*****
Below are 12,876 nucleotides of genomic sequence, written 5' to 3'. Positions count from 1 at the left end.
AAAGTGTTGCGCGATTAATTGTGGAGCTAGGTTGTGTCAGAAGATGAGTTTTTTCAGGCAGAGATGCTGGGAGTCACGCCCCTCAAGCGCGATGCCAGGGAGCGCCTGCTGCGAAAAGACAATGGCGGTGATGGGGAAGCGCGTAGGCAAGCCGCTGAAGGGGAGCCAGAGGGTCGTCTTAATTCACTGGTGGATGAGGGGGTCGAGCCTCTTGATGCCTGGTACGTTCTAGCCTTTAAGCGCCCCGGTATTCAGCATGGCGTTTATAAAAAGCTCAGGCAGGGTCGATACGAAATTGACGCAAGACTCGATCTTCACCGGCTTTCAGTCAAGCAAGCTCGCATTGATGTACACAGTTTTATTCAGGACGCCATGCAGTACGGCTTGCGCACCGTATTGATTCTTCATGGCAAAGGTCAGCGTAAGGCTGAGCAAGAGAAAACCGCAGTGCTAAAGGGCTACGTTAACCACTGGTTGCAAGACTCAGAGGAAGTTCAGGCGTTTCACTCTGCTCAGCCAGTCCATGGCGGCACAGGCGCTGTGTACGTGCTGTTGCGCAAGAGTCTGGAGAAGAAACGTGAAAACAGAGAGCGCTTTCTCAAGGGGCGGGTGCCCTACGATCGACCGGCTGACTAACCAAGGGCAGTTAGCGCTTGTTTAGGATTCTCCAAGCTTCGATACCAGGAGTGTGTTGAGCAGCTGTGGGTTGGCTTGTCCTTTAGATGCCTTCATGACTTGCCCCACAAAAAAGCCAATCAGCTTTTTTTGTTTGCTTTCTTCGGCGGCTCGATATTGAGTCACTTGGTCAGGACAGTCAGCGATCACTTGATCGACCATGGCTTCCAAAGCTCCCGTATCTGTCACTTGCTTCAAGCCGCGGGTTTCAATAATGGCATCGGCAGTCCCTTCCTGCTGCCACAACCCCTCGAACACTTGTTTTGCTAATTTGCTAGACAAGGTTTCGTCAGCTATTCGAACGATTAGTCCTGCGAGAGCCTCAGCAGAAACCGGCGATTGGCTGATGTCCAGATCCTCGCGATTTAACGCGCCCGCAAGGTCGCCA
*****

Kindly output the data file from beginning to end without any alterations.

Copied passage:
Below are 12,876 nucleotides of genomic sequence, written 5' to 3'. Positions count from 1 at the left end.
AAAGTGTTGCGCGATTAATTGTGGAGCTAGGTTGTGTCAGAAGATGAGTTTTTTCAGGCAGAGATGCTGGGAGTCACGCCCCTCAAGCGCGATGCCAGGGAGCGCCTGCTGCGAAAAGACAATGGCGGTGATGGGGAAGCGCGTAGGCAAGCCGCTGAAGGGGAGCCAGAGGGTCGTCTTAATTCACTGGTGGATGAGGGGGTCGAGCCTCTTGATGCCTGGTACGTTCTAGCCTTTAAGCGCCCCGGTATTCAGCATGGCGTTTATAAAAAGCTCAGGCAGGGTCGATACGAAATTGACGCAAGACTCGATCTTCACCGGCTTTCAGTCAAGCAAGCTCGCATTGATGTACACAGTTTTATTCAGGACGCCATGCAGTACGGCTTGCGCACCGTATTGATTCTTCATGGCAAAGGTCAGCGTAAGGCTGAGCAAGAGAAAACCGCAGTGCTAAAGGGCTACGTTAACCACTGGTTGCAAGACTCAGAGGAAGTTCAGGCGTTTCACTCTGCTCAGCCAGTCCATGGCGGCACAGGCGCTGTGTACGTGCTGTTGCGCAAGAGTCTGGAGAAGAAACGTGAAAACAGAGAGCGCTTTCTCAAGGGGCGGGTGCCCTACGATCGACCGGCTGACTAACCAAGGGCAGTTAGCGCTTGTTTAGGATTCTCCAAGCTTCGATACCAGGAGTGTGTTGAGCAGCTGTGGGTTGGCTTGTCCTTTAGATGCCTTCATGACTTGCCCCACAAAAAAGCCAATCAGCTTTTTTTGTTTGCTTTCTTCGGCGGCTCGATATTGAGTCACTTGGTCAGGACAGTCAGCGATCACTTGATCGACCATGGCTTCCAAAGCTCCCGTATCTGTCACTTGCTTCAAGCCGCGGGTTTCAATAATGGCATCGGCAGTCCCTTCCTGCTGCCACAACCCCTCGAACACTTGTTTTGCTAATTTGCTAGACAAGGTTTCGTCAGCTATTCGAACGATTAGTCCTGCGAGAGCCTCAGCAGAAACCGGCGATTGGCTGATGTCCAGATCCTCGCGATTTAACGCGCCCGCAAGGTCGCCA